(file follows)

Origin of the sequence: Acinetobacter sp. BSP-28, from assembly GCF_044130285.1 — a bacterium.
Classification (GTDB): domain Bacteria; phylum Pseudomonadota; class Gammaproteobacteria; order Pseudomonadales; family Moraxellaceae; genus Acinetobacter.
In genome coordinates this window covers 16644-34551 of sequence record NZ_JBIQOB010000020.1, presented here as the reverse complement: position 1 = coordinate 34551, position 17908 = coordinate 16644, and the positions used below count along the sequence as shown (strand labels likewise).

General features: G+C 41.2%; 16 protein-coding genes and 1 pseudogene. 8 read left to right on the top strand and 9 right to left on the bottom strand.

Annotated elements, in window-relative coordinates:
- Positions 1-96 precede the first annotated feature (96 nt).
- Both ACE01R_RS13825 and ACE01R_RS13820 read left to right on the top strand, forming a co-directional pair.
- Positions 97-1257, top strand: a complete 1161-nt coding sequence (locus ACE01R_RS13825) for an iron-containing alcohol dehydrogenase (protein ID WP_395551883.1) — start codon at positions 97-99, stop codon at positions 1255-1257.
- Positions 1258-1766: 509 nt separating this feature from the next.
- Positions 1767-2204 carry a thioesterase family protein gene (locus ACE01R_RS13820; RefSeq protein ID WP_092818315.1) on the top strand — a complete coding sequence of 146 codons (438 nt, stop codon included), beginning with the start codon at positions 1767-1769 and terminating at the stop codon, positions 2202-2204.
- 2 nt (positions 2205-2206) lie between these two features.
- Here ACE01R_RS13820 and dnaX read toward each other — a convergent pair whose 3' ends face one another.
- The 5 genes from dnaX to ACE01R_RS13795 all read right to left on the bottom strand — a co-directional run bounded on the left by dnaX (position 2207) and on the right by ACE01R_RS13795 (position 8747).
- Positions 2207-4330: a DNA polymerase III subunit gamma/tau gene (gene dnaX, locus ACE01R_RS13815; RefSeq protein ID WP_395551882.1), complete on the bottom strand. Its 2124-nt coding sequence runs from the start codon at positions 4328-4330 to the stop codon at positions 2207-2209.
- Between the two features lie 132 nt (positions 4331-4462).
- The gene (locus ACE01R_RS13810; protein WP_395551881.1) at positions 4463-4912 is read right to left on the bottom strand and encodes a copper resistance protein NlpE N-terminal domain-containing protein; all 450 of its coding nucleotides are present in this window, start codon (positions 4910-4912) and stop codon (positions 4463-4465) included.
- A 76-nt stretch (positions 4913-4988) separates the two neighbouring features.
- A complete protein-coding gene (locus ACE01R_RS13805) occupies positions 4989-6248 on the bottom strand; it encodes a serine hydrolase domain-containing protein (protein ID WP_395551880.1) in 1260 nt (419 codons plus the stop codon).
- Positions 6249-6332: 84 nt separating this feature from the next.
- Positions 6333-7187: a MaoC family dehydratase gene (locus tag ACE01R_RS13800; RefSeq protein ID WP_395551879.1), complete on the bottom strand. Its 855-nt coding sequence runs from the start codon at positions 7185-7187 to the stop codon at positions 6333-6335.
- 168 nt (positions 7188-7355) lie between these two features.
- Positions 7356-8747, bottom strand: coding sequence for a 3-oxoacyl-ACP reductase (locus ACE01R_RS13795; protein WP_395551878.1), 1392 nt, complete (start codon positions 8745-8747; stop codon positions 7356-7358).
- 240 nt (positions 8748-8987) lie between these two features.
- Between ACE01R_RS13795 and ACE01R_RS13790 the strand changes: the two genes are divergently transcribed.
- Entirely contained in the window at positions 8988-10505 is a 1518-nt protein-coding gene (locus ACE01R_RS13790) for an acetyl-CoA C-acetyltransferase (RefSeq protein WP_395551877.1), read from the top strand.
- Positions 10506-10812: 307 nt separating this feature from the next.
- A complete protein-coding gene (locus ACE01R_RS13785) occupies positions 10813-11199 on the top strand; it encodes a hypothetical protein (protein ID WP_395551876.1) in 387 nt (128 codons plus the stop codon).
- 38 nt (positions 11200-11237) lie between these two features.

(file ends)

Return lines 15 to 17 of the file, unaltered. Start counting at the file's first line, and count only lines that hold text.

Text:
- Between the two features lie 132 nt (positions 4331-4462).
- The gene (locus ACE01R_RS13810; protein WP_395551881.1) at positions 4463-4912 is read right to left on the bottom strand and encodes a copper resistance protein NlpE N-terminal domain-containing protein; all 450 of its coding nucleotides are present in this window, start codon (positions 4910-4912) and stop codon (positions 4463-4465) included.
- A 76-nt stretch (positions 4913-4988) separates the two neighbouring features.